A 14-year-old boy, John Jacob Turnstile, has got into trouble with the police on one too many occasions and is on his way to prison when an offer is put to him – a ship has been refitted over the last few months and is about to set sail with an important mission. The boy who was expected to serve as the captain's personal valet has been injured and a replacement must be found immediately. The deal is struck and he finds himself onboard, meeting the captain, just as the ship sets sail. The ship is HMS Bounty, the captain is William Bligh, and their destination is Tahiti.
This wonderful adventure story is told in first person narrative by John Jacob Turnstile, a 14 year old boy, who picked the pocket of a gentleman browsing books in the market and soon finds himself facing a twelve month jail sentence. The gentleman offers Turnstile a choice of becoming a valet for the captain of a ship soon to sail rather than going to jail for a year.
The story follows Turnstile’s days on board the ship with his critical eye to everyone ‘above’ his rank, his insolent comments that border on insubordination, but a joy to the reader. While enduring his tough life on board the ship, Turnstile goes through a savage rite of passage on the Equator at the hands of the other seamen. Despite his previous life as a child prostitute and pickpocket under Mr. Lewis, who seems to be patterned after Fagen, he earns the trust and respect of Captain Bligh.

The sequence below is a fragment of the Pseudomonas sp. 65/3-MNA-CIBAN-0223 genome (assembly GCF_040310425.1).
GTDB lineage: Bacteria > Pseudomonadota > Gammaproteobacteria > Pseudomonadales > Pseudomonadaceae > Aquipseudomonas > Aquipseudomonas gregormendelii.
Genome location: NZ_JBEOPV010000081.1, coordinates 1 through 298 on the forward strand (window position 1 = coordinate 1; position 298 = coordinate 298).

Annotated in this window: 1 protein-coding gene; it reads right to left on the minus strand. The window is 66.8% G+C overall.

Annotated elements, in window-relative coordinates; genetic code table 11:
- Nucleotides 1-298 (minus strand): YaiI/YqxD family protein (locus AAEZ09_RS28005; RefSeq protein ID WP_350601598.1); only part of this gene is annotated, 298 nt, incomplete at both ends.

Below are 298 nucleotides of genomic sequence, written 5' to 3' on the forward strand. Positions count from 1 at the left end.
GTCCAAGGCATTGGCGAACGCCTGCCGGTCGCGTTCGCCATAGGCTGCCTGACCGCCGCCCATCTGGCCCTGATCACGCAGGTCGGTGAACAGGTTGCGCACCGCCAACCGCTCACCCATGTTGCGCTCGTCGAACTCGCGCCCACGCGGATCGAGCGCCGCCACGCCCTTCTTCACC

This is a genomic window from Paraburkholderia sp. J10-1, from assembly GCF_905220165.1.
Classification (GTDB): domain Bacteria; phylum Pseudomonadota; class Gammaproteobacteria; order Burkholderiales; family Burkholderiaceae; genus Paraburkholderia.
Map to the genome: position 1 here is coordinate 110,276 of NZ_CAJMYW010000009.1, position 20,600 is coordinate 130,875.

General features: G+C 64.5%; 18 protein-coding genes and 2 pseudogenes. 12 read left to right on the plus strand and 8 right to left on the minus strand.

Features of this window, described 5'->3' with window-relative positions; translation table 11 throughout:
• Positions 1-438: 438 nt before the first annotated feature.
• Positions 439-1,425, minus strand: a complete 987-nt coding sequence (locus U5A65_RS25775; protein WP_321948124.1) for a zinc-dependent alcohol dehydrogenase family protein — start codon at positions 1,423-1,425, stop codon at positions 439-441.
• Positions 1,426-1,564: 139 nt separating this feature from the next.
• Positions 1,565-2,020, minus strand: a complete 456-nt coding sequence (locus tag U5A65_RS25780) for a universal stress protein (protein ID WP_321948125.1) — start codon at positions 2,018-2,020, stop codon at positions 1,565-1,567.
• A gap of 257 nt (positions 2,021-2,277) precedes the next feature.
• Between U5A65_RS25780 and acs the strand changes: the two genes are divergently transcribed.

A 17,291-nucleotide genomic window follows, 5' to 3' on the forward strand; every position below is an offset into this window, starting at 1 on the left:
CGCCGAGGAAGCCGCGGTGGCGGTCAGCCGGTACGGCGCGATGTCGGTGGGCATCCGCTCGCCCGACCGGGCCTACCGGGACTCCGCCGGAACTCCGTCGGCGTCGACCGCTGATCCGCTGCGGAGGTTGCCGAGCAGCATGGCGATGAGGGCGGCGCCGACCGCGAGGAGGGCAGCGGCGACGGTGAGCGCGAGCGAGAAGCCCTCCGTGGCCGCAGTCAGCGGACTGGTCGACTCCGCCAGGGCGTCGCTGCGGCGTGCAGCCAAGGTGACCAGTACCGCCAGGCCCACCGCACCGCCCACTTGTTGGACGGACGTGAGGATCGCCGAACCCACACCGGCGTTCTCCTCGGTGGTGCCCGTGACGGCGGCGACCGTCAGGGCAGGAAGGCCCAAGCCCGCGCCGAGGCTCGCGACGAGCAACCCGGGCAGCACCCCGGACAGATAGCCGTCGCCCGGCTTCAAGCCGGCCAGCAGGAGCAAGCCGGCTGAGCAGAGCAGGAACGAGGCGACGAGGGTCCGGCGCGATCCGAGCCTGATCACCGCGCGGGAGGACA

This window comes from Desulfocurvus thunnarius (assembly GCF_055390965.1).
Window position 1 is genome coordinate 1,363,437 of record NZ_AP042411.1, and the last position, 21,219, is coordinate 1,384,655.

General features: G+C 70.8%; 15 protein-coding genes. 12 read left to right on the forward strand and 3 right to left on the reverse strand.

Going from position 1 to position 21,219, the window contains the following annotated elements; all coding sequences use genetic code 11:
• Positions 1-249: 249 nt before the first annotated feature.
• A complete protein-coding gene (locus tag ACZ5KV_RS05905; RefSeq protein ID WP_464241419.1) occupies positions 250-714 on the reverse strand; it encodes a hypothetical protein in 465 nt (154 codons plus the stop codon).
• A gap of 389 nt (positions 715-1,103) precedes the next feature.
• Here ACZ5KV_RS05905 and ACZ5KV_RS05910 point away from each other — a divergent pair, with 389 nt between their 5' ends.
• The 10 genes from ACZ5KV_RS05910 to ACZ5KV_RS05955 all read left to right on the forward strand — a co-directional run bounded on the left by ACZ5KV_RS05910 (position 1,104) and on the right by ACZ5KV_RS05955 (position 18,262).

This book deals frankly with the sexual frustrations of sailors at sea, something the earlier versions of Mutiny on the Bounty and other sea faring tales have withheld. It is these frustrations which are at the heart of the mutiny by the sailors: why Fletcher Christian (portrayed as a pompous dandy) and eighteen others took the ship by force to return to Tahiti after enjoying the delights of the native women.
The descriptions of sailing the seas are expertly written along with the characterizations of those on board the Bounty. In this version, Captain Bligh is portrayed as a progressive commander unlike others who held a stricter standard of discipline, withholding flogging unless necessary and an expert chart and map-maker of his day. This latter skill is evident when he guides a 23-foot launch holding nineteen starving men (including Turnstile) through 48 days to the Dutch settlement at Timor.
Mr. Boyne has a smooth, enticing writing style that flows while providing excellent attention to detail to entertain the reader with new characterizations of the well known characters of this true tale. From the first page to the last the reader is captivated along for an adventure on the high seas. I found this book difficult to put down and read it over two days.
JOHN BOYNE was born in Ireland in 1971 and is the author of seven novels. The Boy In The Striped Pyjamas has sold over 5 million copies worldwide and won two Irish Book Awards. It was also shortlisted for the British Book Award and has recently been made into a Miramax feature film. Boyne's novels are published in over 40 languages. He lives in Dublin.